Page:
Video courtesy of the Discovery Centre
Acadia University geoscientist Dr. Sandra Bar was inducted into the Nova Scotia Science Hall of Fame during the Discovery Centre Awards held in November 2020.
“I am thrilled to see Dr. Barr honoured for her dedication and scope of work,” said Dr. Peter Ricketts, Acadia’s President and Vice-Chancellor, who attended the virtual ceremony. “Dr. Barr’s contributions to the field of geoscience are considerable, and she has brought the wonders of our province’s geology to so many people through her willingness and ability to communicate to the general public. Her research impact is made even greater because of the many students who have benefited from her mentorship.”
The award is given to internationally recognized Nova Scotians who have made outstanding lifetime contributions to society through discoveries in the fields of Science and Technology. They are role models for young Nova Scotians.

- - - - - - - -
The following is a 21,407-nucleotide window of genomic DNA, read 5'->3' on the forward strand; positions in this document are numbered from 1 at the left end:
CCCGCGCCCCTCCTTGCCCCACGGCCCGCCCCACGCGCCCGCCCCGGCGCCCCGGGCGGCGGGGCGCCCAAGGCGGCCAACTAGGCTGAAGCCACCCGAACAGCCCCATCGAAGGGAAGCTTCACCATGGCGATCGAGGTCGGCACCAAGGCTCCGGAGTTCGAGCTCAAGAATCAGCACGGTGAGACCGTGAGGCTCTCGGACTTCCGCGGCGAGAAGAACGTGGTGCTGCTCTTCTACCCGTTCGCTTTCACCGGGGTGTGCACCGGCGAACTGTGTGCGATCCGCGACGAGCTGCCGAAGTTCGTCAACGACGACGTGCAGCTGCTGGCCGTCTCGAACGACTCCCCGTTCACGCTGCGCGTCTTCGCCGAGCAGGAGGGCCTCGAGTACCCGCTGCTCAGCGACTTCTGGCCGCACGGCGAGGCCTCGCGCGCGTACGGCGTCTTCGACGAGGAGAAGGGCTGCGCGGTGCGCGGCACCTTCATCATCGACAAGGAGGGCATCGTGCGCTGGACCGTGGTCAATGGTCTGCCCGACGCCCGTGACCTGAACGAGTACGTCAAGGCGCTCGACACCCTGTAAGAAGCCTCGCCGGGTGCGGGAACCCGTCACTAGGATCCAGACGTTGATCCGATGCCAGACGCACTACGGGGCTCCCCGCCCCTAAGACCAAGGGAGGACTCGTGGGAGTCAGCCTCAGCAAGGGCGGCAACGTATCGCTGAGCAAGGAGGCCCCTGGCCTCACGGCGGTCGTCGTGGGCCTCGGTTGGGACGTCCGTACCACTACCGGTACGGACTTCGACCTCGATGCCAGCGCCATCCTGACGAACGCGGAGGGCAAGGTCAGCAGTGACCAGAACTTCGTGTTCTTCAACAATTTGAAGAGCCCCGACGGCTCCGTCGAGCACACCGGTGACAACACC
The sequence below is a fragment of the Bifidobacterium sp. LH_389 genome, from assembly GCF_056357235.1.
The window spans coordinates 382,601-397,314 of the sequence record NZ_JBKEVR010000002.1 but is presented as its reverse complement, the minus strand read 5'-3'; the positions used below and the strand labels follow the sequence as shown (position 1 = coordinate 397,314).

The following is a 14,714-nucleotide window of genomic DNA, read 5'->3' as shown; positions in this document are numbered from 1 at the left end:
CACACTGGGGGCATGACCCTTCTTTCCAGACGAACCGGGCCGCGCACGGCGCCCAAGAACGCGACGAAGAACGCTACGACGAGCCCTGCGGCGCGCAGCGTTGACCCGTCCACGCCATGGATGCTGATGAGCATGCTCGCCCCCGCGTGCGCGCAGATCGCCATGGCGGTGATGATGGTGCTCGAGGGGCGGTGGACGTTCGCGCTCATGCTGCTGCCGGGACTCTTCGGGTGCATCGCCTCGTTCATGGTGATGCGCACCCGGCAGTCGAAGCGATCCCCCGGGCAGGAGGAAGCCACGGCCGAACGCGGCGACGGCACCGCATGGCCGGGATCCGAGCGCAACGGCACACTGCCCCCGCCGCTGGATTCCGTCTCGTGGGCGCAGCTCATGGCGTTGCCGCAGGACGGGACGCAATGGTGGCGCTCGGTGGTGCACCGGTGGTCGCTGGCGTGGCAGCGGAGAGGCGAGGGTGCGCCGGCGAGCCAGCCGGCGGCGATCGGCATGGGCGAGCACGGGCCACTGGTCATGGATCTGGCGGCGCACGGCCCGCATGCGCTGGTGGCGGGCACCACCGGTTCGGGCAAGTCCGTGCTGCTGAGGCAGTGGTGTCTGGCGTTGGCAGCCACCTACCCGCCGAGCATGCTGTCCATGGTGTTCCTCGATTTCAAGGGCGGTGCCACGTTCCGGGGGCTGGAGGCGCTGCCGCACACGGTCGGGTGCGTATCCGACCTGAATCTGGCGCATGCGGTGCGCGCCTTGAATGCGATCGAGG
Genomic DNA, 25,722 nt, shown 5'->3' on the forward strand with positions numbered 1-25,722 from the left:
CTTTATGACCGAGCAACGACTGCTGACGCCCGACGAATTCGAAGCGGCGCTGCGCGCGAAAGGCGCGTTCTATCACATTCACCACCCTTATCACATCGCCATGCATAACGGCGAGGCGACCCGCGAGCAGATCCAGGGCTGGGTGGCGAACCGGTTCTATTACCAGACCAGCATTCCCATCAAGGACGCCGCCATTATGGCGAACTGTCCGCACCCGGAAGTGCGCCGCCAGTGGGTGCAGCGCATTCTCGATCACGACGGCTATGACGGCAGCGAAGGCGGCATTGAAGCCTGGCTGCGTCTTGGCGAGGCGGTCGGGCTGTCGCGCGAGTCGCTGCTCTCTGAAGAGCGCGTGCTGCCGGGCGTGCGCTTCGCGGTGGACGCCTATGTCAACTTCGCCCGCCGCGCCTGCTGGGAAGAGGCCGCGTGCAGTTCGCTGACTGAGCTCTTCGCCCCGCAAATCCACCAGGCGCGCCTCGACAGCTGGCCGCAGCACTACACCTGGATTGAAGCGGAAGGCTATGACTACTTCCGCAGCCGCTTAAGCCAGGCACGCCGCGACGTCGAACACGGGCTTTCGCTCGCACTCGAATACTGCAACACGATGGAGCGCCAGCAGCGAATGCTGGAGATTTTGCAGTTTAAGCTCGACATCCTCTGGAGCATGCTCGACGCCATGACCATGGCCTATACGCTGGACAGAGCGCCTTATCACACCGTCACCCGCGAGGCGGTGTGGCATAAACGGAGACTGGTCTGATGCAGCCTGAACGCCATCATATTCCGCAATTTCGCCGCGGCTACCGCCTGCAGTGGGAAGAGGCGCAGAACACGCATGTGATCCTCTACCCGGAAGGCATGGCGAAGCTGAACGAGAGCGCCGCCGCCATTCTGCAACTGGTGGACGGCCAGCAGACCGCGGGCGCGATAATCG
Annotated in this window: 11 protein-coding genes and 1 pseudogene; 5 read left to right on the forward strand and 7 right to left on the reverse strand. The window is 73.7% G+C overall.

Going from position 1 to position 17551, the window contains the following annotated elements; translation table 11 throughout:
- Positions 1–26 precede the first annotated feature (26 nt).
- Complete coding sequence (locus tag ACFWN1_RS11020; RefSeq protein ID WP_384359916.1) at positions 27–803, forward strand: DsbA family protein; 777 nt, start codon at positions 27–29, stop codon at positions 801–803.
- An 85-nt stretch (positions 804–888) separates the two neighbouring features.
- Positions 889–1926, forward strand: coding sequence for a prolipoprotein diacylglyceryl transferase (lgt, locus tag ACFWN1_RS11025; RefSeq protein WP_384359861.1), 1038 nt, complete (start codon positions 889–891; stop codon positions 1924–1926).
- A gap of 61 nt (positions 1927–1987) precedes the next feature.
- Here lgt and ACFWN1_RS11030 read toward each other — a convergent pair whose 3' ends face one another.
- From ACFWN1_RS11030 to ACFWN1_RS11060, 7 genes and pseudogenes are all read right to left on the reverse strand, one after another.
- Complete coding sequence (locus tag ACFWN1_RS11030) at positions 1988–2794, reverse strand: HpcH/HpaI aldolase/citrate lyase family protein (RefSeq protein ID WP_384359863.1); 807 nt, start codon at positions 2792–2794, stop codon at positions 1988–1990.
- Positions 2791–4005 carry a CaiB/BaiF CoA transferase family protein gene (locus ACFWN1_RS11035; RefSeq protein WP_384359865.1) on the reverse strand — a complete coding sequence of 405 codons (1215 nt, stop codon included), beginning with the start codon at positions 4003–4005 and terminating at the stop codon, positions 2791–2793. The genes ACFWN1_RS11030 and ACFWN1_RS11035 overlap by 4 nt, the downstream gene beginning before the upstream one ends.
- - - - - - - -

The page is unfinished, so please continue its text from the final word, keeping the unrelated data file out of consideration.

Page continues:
In her nomination statement, Dr. Barr was identified as a pre-eminent geoscientist of Atlantic Canada who, with over 100 thesis students, has mapped nearly half of Nova Scotia and a substantial portion of New Brunswick. Her work has helped determine the most complex parts of geological history using microscopic petrological study techniques to radiometric dating and paleontology.
In her 44 years of fieldwork and study, she may have examined more rocks in Nova Scotia than any other living person and has unraveled the wanderings of several terranes that today make up Nova Scotia and adjacent parts of the Appalachian Mountains belt. With more than 170 refereed papers, 30 maps, and 300 conference articles, Dr. Barr is recognized as the authoritative record of the geology of Nova Scotia.
Her geological research is notable not only for its volume but also for its longevity. When she started work in geoscience, the paradigm of plate tectonics was still being developed. She was able to apply that to her work on the Pacific Ocean floor for her PhD thesis, to the Mountain Belts of Thailand in her early work in Southeast Asia, and to the Maritime Provinces where she and her colleagues and students have steadily tracked the development of the various tectonic terranes that make up the region.